Charities and Technology Conference
MARCH 25, 2011: Charities regulators from 35 states and American Samoa gathered on the Columbia campus for a conference entitled At the Intersection of Technology, the Charitable Sector and State Regulators. The conference was co-sponsored by the Charities Regulation and Oversight Project of the National State Attorney General Program at Columbia Law School and the National Attorneys General Training & Research Institute (NAGTRI).
The conference, open only to state charities regulators, addressed topics of increasing urgency to the sector, including data privacy, fundraising and marketing via new technologies including social media and data aggregation, e-registration of charities, and investigatory methods of collecting and admitting social media evidence. Panelists and attendees discussed technology available to regulators to improve consistency and efficiency in regulatory activities, as well as new charitable marketing and fundraising models focused on causes rather than charitable entities. Speakers included nonprofit technology experts, a federal trade commissioner, a Chronicle of Philanthropy journalist, nonprofit fundraising specialists and a private attorney specializing in new technological advances in investigatory techniques. State regulators from the National Association of State Charities Officials (NASCO) helped lead and participated in all sessions. Attorney and lead counsel to the Columbia Law School Charities Project Cindy M. Lott developed and moderated the two-day conference.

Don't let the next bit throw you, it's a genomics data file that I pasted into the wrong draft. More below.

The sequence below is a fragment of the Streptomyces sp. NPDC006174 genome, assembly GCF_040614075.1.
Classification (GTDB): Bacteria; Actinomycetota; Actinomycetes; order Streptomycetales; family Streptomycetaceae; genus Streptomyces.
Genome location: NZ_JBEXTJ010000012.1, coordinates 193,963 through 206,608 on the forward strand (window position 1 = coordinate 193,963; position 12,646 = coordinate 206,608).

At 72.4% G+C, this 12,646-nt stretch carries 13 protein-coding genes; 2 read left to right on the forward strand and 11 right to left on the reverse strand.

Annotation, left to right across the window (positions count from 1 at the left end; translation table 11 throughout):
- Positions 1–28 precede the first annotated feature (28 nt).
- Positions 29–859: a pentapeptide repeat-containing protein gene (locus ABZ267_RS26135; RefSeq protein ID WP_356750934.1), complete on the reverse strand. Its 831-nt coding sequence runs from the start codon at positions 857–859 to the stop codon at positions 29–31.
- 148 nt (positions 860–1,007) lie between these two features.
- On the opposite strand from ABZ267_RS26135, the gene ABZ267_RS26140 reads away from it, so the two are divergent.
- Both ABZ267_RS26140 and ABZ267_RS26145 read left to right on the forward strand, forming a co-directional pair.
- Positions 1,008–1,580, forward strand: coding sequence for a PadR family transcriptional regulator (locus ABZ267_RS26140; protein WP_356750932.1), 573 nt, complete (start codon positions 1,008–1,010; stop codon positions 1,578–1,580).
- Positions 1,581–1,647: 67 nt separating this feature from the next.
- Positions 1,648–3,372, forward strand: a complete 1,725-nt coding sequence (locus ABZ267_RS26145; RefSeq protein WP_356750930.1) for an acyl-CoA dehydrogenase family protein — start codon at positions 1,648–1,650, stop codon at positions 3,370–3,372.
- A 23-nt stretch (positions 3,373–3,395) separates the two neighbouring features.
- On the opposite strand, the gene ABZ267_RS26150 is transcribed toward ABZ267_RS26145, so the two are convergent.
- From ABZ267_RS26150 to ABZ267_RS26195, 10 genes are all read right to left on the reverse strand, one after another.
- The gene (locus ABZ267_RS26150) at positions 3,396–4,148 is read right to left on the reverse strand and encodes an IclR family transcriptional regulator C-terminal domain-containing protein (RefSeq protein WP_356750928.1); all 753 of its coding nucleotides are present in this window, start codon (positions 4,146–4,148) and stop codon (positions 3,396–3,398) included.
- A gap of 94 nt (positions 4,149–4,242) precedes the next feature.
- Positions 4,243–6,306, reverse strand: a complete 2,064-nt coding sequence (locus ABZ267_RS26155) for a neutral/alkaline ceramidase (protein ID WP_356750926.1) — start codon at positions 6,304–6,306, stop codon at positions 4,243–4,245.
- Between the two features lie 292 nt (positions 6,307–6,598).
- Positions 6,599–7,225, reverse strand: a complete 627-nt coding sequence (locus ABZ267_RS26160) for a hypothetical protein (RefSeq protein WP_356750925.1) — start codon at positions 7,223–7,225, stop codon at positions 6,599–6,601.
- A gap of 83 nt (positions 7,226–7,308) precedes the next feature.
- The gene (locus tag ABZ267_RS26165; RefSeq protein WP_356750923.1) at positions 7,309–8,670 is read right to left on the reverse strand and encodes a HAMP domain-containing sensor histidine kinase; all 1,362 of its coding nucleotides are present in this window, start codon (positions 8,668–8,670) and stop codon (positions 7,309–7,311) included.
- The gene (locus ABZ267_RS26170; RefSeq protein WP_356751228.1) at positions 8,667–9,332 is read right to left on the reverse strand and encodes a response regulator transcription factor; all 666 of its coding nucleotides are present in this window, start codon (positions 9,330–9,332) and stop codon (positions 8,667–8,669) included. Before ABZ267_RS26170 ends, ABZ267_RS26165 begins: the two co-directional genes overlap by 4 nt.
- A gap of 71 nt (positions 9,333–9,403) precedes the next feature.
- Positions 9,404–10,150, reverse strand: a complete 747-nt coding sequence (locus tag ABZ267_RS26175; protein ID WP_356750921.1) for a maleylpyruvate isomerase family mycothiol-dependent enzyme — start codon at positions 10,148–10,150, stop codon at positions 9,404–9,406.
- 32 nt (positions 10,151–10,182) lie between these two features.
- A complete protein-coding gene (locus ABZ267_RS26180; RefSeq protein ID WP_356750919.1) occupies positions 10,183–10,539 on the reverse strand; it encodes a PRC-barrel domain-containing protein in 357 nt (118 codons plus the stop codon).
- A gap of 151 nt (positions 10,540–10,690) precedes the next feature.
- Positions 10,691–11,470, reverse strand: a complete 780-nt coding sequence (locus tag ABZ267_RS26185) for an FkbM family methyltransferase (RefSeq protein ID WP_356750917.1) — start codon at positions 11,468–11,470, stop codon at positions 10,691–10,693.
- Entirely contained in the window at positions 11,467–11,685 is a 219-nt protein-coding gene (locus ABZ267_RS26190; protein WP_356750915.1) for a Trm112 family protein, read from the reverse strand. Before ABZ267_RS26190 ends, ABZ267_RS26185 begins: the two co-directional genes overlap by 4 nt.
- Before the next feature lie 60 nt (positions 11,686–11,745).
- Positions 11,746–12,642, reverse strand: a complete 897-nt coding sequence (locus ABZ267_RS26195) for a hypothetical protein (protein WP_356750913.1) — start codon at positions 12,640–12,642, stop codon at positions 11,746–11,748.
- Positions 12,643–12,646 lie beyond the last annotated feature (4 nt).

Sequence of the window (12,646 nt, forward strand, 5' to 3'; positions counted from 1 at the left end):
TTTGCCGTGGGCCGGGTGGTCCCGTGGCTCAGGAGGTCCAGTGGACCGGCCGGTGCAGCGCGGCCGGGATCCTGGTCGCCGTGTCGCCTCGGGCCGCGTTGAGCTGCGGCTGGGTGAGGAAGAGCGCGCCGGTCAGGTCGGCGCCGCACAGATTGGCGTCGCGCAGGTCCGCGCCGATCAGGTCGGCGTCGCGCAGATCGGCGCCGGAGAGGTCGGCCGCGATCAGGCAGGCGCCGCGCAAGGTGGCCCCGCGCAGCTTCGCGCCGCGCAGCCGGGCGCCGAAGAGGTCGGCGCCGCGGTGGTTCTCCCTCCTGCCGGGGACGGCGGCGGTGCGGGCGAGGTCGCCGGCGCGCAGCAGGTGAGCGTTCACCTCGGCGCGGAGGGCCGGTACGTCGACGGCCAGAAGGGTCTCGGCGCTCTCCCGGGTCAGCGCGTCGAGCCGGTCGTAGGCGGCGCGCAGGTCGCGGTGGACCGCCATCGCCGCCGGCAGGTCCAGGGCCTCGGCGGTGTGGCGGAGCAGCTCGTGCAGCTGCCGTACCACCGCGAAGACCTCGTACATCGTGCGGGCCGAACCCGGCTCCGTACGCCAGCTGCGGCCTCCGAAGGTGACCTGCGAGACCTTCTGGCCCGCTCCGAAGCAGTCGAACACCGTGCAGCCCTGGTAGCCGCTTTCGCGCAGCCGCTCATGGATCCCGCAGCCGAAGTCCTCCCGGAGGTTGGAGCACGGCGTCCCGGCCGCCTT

Regulators’ attendance at the conference was secured by scholarships provided by NAGTRI and the State Attorneys General Program. Attendees included state assistant and deputy attorneys general, investigators, and division chiefs from attorneys general offices around the United States and American Samoa. This was the third conference that the Charities Project and NAGTRI have co-sponsored to provide regulators with resources and training in a specific substantive area of charities regulation, as well as a forum in which to meet and exchange knowledge and experience. Each of the training conferences has garnered superlative reviews from speakers and evaluations from attendees.
Since 2006, the Charities Regulation and Oversight Project has been the largest and most developed initiative of The National State Attorneys General Program at Columbia Law School, a legal research, education-and-policy center that examines the implications of the jurisprudence of state attorneys general. As a resource to attorneys general in fulfilling their charities enforcement responsibilities, the Charities Project seeks to foster a comprehensive approach to protecting charitable assets and ensuring their lawful, highest, and best use in the public interest.
Toward the goal of more consistent and thoughtful regulation, the Project develops best practices guidelines and other regulatory tools for attorneys general, educates them and other stakeholders about these best practices, facilitates communication among attorneys general, and institutionalizes the dialogue between attorneys general, the regulated communities and legal scholars specializing in this area of study.
For further information, please contact Frances Laviscount at Columbia Law School.